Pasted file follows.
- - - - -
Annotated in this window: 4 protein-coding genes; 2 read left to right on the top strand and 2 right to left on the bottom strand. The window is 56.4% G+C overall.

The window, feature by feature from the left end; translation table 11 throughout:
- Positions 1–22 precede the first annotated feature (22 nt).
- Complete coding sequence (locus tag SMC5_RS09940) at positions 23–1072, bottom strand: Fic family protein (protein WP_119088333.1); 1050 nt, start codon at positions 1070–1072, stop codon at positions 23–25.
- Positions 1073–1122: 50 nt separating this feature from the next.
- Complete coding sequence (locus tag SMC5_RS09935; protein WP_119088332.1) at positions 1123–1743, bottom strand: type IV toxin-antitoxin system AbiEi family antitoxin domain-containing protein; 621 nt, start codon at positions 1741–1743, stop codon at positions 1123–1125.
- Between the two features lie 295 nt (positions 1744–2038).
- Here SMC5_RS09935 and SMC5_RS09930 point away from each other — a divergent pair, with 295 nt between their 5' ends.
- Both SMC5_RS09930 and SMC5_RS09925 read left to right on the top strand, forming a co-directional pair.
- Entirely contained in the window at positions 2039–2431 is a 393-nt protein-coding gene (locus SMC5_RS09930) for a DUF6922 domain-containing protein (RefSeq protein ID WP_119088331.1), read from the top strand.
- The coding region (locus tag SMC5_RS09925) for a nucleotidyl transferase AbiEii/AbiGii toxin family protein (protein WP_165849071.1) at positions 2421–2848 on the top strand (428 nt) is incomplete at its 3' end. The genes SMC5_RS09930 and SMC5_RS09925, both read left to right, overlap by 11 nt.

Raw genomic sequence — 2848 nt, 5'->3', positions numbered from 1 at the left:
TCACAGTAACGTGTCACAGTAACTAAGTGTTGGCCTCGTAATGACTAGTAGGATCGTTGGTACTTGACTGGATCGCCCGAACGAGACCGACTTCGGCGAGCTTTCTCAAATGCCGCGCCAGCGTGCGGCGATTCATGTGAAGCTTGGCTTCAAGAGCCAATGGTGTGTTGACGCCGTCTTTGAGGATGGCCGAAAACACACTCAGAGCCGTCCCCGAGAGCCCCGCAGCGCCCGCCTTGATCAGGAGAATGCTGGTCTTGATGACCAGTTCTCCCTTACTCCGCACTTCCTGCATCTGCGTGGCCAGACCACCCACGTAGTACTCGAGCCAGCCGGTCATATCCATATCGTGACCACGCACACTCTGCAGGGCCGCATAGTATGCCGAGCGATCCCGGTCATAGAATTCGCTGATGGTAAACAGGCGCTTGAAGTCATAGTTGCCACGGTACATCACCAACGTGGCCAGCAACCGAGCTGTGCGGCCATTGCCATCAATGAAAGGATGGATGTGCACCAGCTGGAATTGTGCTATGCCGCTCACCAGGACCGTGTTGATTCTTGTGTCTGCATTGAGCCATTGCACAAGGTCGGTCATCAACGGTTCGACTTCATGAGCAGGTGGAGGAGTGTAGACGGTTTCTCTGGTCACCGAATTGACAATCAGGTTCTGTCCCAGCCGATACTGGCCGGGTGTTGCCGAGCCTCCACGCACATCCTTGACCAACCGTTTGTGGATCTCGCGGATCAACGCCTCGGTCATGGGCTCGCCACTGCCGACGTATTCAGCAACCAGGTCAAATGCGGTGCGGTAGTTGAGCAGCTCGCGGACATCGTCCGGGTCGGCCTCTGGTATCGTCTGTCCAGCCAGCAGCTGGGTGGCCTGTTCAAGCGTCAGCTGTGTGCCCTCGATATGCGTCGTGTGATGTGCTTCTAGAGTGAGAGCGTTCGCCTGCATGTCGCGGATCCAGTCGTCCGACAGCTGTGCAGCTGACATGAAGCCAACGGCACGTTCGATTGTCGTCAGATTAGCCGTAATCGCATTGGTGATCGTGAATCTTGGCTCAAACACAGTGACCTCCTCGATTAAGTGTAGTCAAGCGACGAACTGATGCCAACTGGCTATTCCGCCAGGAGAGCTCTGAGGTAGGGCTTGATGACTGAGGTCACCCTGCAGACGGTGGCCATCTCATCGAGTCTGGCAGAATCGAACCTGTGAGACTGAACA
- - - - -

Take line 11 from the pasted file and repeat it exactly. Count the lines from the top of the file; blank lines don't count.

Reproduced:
- The coding region (locus tag SMC5_RS09925) for a nucleotidyl transferase AbiEii/AbiGii toxin family protein (protein WP_165849071.1) at positions 2421–2848 on the top strand (428 nt) is incomplete at its 3' end. The genes SMC5_RS09930 and SMC5_RS09925, both read left to right, overlap by 11 nt.